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Prior to the closure, large snapper came on thick around the close reefs of the Gold Coast.

Targeting reef fish, tuskies and jew

These cool mornings test fishos who wake up early and travel out to sea, with freezing air whisking through the boat and finding every little gap in their clothing.  fish

On top of that, we have the closed season for snapper and pearl perch in full swing during July and August.

So, I guess there may be a few who would be deciding whether its worth hooking the boat up and heading out for a fish, with these things to consider.

All I can say is that the fishing has never been better and it’s well worth getting out there.

Though the closure is on, there are plenty of other great winter species on offer and it’s an awesome time to test your knowledge and skills by targeting something different to what you’re used to.

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Quality fish such as the beauties Mark bagged will be back on the table after the season re-opens in a few weeks.

 

How about the good old mulloway – or jewfish, as many of us know it.

There are a few ways of targeting these, but the two best ways are on live bait and big soft vibes.

What works for me is a rod and reel combination of around 10-15kg, with the rod being generally 1.5m long.

I prefer to use PE 3-5 braid with a leader of 50-60lb clear supple monofilament such as Black Magic or Ande.

This can be tied directly to the soft vibe with a loop knot to allow the action of the lure to work at its best.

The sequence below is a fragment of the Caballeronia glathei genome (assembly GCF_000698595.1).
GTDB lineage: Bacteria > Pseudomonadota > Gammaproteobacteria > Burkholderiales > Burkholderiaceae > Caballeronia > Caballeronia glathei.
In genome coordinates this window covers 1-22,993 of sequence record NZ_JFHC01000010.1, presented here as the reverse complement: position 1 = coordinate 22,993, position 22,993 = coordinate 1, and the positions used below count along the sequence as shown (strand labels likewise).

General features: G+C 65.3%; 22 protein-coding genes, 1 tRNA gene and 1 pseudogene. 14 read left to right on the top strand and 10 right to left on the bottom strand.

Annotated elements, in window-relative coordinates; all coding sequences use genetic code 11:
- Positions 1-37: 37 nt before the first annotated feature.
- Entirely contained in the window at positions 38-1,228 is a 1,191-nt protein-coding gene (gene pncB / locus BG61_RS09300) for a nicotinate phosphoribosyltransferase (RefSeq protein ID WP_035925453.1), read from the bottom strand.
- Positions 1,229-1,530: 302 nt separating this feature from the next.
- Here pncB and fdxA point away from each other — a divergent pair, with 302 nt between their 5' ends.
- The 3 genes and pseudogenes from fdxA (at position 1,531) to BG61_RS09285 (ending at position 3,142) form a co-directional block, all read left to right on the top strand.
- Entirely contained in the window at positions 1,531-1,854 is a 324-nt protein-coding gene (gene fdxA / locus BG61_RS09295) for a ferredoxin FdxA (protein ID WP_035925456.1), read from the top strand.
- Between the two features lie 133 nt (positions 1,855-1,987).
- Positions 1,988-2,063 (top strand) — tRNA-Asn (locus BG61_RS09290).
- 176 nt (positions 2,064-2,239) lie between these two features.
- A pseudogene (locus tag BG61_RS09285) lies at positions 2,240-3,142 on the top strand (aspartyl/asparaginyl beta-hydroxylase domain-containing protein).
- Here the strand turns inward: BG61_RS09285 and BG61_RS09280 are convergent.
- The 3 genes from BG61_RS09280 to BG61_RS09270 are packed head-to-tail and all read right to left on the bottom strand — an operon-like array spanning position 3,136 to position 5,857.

Big Samaki Vibelicious or Nomad Squidtrex lures work well and smearing them with Squidgies S-Factor or similar will definitely increase your catch rate.

The general idea with vibes is to position your boat almost vertically over the fish you’ve spotted on your sounder and work them with a tea-bagging action directly onto the fish’s head.

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We spent time targeting tuskfish during the closure, with great results.

 

If the fish are hungry, they eat it as food and if not, they will probably have a bite out of curiosity or aggression as you work the lure past their face.

Bait fishing is much the same but the most important thing to do is to have a good supply of fresh live bait, and for jewfish, I find nothing works better than yellowtail scad or pike.

Keeping them alive and active is very important, so a good live-bait tank and a pump big enough to re-circulate it with fresh seawater continually is needed.

A tank with an air bubbler will only work for a short period, so you’ll need to keep bucketing in fresh water to keep them from dying.

Bait can be easily caught with a bait jig, and I use a Wilson #8 with a 3-4oz teardrop-style sinker on the bottom.

The heavier sinker allows you to get the jig down into the bait quickly, as well as keeping the baitfish, once hooked, from swimming up around the other hooks and tangling the whole rig up.

Mark demonstrated where to insert the IkiPik on a squire caught prior to the closure.